HELP OTHERS – 100 HOURS A YEAR IS THE MAGICAL NUMBER

One of the most counterintuitive pieces of advice I found is that to make yourself feel happier, you should help others. In fact, 100 hours per year (or two hours per week) is the optimal time we should dedicate to helping others in order to enrich our lives.

If we go back to Shawn Achor’s book again, he says this about helping others:

…when researchers interviewed more than 150 people about their recent purchases, they found that money spent on activities—such as concerts and group dinners out—brought far more pleasure than material purchases like shoes, televisions, or expensive watches. Spending money on other people, called “prosocial spending,” also boosts happiness.

The Journal of Happiness Studies published a study that explored this very topic:

Participants recalled a previous purchase made for either themselves or someone else and then reported their happiness. Afterward, participants chose whether to spend a monetary windfall on themselves or someone else. Participants assigned to recall a purchase made for someone else reported feeling significantly happier immediately after this recollection; most importantly, the happier participants felt, the more likely they were to choose to spend a windfall on someone else in the near future.

So spending money on other people makes us happier than buying stuff for ourselves. What about spending our time on other people? A study of volunteering in Germany explored how volunteers were affected when their opportunities to help others were taken away:

 Shortly after the fall of the Berlin Wall but before the German reunion, the first wave of data of the GSOEP was collected in East Germany. Volunteering was still widespread. Due to the shock of the reunion, a large portion of the infrastructure of volunteering (e.g. sports clubs associated with firms) collapsed and people randomly lost their opportunities for volunteering. Based on a comparison of the change in subjective well-being of these people and of people from the control group who had no change in their volunteer status, the hypothesis is supported that volunteering is rewarding in terms of higher life satisfaction.

In his book Flourish: A Visionary New Understanding of Happiness and Well-being, University of Pennsylvania professor Martin Seligman explains that helping others can improve our own lives:

…we scientists have found that doing a kindness produces the single most reliable momentary increase in well-being of any exercise we have tested.

PRACTICE SMILING – IT CAN ALLEVIATE PAIN

Smiling itself can make us feel better, but it’s more effective when we back it up with positive thoughts, according to this study:

A new study led by a Michigan State University business scholar suggests customer-service workers who fake smile throughout the day worsen their mood and withdraw from work, affecting productivity. But workers who smile as a result of cultivating positive thoughts – such as a tropical vacation or a child’s recital – improve their mood and withdraw less.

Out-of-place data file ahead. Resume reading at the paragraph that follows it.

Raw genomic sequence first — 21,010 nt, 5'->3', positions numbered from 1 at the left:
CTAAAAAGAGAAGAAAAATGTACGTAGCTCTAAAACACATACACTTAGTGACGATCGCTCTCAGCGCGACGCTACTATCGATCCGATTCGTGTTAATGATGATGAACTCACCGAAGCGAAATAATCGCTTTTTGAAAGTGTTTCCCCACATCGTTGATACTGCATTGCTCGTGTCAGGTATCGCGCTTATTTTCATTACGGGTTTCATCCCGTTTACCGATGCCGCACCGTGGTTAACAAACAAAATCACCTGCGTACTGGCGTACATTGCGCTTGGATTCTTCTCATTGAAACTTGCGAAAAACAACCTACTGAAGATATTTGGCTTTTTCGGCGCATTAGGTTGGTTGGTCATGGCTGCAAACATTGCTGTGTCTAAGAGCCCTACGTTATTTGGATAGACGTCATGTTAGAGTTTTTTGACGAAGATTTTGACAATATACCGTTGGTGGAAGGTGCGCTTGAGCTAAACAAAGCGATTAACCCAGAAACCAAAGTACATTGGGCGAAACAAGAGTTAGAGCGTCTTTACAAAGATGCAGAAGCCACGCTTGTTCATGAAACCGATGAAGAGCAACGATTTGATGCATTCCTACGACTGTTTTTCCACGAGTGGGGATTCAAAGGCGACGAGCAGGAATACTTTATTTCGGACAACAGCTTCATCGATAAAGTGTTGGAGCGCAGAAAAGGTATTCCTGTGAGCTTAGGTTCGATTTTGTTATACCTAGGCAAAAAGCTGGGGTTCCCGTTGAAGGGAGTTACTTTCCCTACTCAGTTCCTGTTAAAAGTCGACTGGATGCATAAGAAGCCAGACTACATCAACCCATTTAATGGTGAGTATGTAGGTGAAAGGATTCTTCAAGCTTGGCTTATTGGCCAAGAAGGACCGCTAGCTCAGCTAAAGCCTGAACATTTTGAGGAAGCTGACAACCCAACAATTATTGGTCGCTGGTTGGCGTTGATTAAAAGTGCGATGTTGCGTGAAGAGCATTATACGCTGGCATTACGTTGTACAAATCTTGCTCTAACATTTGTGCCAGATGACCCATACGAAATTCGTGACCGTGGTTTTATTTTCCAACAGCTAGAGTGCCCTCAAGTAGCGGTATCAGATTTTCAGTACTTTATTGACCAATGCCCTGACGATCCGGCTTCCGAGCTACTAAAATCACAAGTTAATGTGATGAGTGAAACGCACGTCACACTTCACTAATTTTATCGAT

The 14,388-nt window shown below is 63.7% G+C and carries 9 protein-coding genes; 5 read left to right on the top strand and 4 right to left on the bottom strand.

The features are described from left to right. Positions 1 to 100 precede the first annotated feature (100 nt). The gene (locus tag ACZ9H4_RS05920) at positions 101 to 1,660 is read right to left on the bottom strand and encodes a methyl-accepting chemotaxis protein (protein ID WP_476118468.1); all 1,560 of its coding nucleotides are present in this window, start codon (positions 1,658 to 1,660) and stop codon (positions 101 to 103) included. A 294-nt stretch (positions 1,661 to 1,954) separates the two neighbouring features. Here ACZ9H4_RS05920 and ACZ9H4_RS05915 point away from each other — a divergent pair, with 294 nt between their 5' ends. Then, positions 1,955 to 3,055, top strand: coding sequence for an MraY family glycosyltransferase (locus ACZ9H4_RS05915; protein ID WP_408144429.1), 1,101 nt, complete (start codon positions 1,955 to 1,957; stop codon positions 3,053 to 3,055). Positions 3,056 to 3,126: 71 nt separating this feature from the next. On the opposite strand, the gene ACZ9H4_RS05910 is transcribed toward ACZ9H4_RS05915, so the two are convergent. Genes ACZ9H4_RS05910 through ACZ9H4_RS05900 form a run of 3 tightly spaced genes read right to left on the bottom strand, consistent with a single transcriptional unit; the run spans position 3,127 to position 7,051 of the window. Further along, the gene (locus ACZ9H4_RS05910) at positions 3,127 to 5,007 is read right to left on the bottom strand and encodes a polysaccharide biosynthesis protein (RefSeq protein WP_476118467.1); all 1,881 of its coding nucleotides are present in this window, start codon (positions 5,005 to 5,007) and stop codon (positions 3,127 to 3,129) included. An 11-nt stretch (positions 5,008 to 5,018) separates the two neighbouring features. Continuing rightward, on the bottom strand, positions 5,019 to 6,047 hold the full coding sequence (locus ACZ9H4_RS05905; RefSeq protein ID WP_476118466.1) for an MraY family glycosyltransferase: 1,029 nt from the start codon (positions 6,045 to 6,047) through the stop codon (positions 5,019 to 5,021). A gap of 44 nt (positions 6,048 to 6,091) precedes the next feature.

Of course it’s important to practice “real smiles” where you use your eye sockets. It’s very easy to spot the difference:

brn3

According to PsyBlogsmiling can improve our attention and help us perform better on cognitive tasks:

Smiling makes us feel good which also increases our attentional flexibility and our ability to think holistically. When this idea was tested by Johnson et al. (2010), the results showed that participants who smiled performed better on attentional tasks which required seeing the whole forest rather than just the trees.

A smile is also a good way to alleviate some of the pain we feel in troubling circumstances:

Smiling is one way to reduce the distress caused by an upsetting situation. Psychologists call this the facial feedback hypothesis. Even forcing a smile when we don’t feel like it is enough to lift our mood slightly (this is one example of embodied cognition).

One of our previous posts goes into even more detail about the science of smiling.

MEDITATE – REWIRE YOUR BRAIN FOR HAPPINESS

Meditation is often touted as an important habit for improving focus, clarity and attention p, as well as helping to keep you calm. It turns out it’s also useful for improving your happiness:

In one study, a research team from Massachusetts General Hospital looked at the brain scans of 16 people before and after they participated in an eight-week course in mindfulness meditation. The study, published in the January issue of Psychiatry Research: Neuroimaging, concluded that after completing the course, parts of the participants’ brains associated with compassion and self-awareness grew, and parts associated with stress shrank.

Meditation literally clears your mind and calms you down, it’s been often proven to be the single most effective way to live a happier live. I believe that this graphic explains it the best:

brn4

According to Shawn Achor, meditation can actually make you happier long-term:

Studies show that in the minutes right after meditating, we experience feelings of calm and contentment, as well as heightened awareness and empathy. And, research even shows that regular meditation can permanently rewire the brain to raise levels of happiness.

The fact that we can actually alter our brain structure through mediation is most surprising to me and somewhat reassuring that however we feel and think today isn’t permanent.

10. PRACTICE GRATITUDE – INCREASE BOTH HAPPINESS AND LIFE SATISFACTION